Read: OnePlus 3/3T update tracker

As you would expect so soon after the official release of Android 8, this initial beta build is said to be unstable and incomplete. The communication stack is particularly buggy, with “nonfunctional NFC, buggy Wi-Fi, unstable hotspot, and wonky Bluetooth.”

OnePlus told testers that it hopes to have a stable beta by mid-September – in just one week! – followed by the opening of the public beta by the end of the month. That’s an extremely ambitious timeline and we wouldn’t be surprised if OnePlus failed to abide by it. Still, if the tip turns out to be accurate, OnePlus deserves a kudos for working hard to get Oreo out in record time.

For reference, the first Nougat open beta for the OnePlus 3 was launched on November 30, 2016. The stable update started rolling out on the last day of the year, according to our trusty Nougat update tracker.

It’s interesting that OnePlus appears to be working on the OnePlus 3’s Oreo update, and not the souped-up 3T or the new OnePlus 5. It’s possible that development is underway for all three devices, but only the OnePlus 3 has leaked out so far.

In the past, the company got heavy flak over the way it handled Android updates, mainly for ditching Nougat for the OnePlus 2 (and refusing to admit it for months) and the belated release of Marshmallow for the OnePlus X. Perhaps OnePlus is trying to clean up its image?

OnePlus previously said that Oreo would be the last major update for the OnePlus 3/3T.

We’ve reached out to OnePlus to confirm the leaked timeline and we’ll keep you posted.

OnePlus 2 Receives Android 8.0 Oreo Unofficially via LineageOS 15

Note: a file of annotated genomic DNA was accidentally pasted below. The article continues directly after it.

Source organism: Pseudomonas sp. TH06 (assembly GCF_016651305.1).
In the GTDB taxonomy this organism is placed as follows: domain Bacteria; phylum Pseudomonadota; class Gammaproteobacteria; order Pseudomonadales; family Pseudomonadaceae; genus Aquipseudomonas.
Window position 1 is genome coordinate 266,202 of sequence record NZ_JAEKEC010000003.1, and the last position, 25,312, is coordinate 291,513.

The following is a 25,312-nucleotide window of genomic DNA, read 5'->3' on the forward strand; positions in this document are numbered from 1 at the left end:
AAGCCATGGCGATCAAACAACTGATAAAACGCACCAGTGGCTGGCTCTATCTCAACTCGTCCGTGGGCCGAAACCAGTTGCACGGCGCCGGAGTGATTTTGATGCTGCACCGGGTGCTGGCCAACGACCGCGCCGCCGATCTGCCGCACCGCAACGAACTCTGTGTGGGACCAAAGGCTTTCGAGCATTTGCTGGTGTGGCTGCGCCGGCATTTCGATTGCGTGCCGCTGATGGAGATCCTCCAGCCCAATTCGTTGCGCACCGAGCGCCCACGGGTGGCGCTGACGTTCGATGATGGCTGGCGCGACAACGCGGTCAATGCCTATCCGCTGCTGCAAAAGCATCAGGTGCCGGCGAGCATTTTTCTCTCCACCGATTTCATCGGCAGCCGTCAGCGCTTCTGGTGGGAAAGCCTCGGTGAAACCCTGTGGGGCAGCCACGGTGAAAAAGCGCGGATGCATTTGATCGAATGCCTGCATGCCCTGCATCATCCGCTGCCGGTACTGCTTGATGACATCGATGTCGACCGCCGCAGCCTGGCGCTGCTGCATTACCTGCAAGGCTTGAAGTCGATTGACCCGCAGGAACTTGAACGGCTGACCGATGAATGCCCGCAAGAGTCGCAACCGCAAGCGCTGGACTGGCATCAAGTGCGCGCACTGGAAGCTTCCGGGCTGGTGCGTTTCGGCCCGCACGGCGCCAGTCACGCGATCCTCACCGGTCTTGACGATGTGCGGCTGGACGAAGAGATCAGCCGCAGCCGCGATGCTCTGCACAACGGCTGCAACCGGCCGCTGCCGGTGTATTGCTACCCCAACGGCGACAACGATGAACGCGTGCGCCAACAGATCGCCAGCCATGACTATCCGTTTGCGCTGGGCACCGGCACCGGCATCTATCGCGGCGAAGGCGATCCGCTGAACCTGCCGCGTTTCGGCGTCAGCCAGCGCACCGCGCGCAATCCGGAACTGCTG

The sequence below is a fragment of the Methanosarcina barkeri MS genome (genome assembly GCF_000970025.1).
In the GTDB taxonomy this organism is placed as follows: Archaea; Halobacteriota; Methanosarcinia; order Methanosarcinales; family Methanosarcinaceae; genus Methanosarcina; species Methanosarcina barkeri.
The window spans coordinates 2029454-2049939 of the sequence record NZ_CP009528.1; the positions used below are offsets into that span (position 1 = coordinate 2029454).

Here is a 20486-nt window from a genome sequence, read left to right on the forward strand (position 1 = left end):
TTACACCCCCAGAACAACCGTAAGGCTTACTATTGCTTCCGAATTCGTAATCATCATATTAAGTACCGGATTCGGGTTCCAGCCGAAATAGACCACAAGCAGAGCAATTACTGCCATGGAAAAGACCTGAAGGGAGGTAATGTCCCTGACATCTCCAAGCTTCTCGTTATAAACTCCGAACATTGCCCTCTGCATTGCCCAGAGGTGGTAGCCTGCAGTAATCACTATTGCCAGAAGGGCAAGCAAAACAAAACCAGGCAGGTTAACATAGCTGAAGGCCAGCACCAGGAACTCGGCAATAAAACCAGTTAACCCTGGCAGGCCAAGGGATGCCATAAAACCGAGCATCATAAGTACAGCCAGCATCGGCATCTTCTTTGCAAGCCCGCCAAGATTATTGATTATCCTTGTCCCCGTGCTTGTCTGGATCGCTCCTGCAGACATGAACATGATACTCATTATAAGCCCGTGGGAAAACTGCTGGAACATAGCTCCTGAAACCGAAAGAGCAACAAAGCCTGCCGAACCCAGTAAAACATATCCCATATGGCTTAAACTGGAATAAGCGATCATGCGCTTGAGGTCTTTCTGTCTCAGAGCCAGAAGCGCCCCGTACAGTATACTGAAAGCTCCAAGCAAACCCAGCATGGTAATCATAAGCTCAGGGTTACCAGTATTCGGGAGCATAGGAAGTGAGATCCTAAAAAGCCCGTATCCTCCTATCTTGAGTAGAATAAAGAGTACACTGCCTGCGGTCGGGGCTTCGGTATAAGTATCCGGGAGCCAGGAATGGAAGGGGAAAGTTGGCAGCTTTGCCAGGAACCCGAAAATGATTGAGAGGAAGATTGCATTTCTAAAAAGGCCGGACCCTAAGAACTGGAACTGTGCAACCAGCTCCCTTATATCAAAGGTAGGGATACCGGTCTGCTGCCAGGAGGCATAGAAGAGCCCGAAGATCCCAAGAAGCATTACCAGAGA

A lot of OnePlus 2 owners have felt burned due to the lack of OTA updates that OnePlus has pushed out. For a while, owners of these devices were told that the OnePlus 2 was eventually going to be receiving an official update to Android 7.0 Nougat. That unfortunately turned out not to be the case, thus making the last official build of OxygenOS for the device to be based on Android 6.0 Marshmallow. Thankfully, the device still has quite the developer support on our forums, and developers have just released an early build of LineageOS 15 based on Android 8.0 Oreo for the device.

OnePlus promises they’ll have better long-term software support for the OnePlus 3 and the OnePlus 3T since they have organized their software development division. We’ll have to wait and see how that turns out, but users of those devices should take solace in the fact that the OnePlus custom development community has always been strong, so even if OnePlus is unable to continue providing support, members of the XDA forums will be there to fill the gaps. Though we don’t yet have official builds of LineageOS 15 for any device right now, community developers are building ROMs based on what’s already there in the gerrit for a number of devices.